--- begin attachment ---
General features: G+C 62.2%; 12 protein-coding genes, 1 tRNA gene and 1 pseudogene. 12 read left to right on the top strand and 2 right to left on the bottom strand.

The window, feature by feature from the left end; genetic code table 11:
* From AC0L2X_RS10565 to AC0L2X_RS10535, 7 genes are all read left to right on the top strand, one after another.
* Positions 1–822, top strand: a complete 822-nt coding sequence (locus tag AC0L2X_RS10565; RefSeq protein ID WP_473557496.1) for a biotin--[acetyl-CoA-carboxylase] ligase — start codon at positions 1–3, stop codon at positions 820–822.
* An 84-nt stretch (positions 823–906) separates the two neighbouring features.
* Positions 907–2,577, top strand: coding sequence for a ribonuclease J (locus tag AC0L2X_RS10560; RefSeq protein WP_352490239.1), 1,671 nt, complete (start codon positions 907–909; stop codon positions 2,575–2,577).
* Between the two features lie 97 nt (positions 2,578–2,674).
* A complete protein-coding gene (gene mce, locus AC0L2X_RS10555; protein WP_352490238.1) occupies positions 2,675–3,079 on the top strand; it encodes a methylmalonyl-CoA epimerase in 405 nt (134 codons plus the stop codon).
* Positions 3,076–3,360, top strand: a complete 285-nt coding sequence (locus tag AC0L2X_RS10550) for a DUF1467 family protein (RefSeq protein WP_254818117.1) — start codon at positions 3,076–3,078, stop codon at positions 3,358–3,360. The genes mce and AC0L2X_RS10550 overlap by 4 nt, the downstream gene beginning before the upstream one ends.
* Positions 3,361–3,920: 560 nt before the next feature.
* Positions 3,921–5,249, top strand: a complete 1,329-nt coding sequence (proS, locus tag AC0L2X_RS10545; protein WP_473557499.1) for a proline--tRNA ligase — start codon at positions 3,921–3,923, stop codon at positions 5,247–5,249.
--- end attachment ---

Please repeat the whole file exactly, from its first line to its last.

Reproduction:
General features: G+C 62.2%; 12 protein-coding genes, 1 tRNA gene and 1 pseudogene. 12 read left to right on the top strand and 2 right to left on the bottom strand.

The window, feature by feature from the left end; genetic code table 11:
* From AC0L2X_RS10565 to AC0L2X_RS10535, 7 genes are all read left to right on the top strand, one after another.
* Positions 1–822, top strand: a complete 822-nt coding sequence (locus tag AC0L2X_RS10565; RefSeq protein ID WP_473557496.1) for a biotin--[acetyl-CoA-carboxylase] ligase — start codon at positions 1–3, stop codon at positions 820–822.
* An 84-nt stretch (positions 823–906) separates the two neighbouring features.
* Positions 907–2,577, top strand: coding sequence for a ribonuclease J (locus tag AC0L2X_RS10560; RefSeq protein WP_352490239.1), 1,671 nt, complete (start codon positions 907–909; stop codon positions 2,575–2,577).
* Between the two features lie 97 nt (positions 2,578–2,674).
* A complete protein-coding gene (gene mce, locus AC0L2X_RS10555; protein WP_352490238.1) occupies positions 2,675–3,079 on the top strand; it encodes a methylmalonyl-CoA epimerase in 405 nt (134 codons plus the stop codon).
* Positions 3,076–3,360, top strand: a complete 285-nt coding sequence (locus tag AC0L2X_RS10550) for a DUF1467 family protein (RefSeq protein WP_254818117.1) — start codon at positions 3,076–3,078, stop codon at positions 3,358–3,360. The genes mce and AC0L2X_RS10550 overlap by 4 nt, the downstream gene beginning before the upstream one ends.
* Positions 3,361–3,920: 560 nt before the next feature.
* Positions 3,921–5,249, top strand: a complete 1,329-nt coding sequence (proS, locus tag AC0L2X_RS10545; protein WP_473557499.1) for a proline--tRNA ligase — start codon at positions 3,921–3,923, stop codon at positions 5,247–5,249.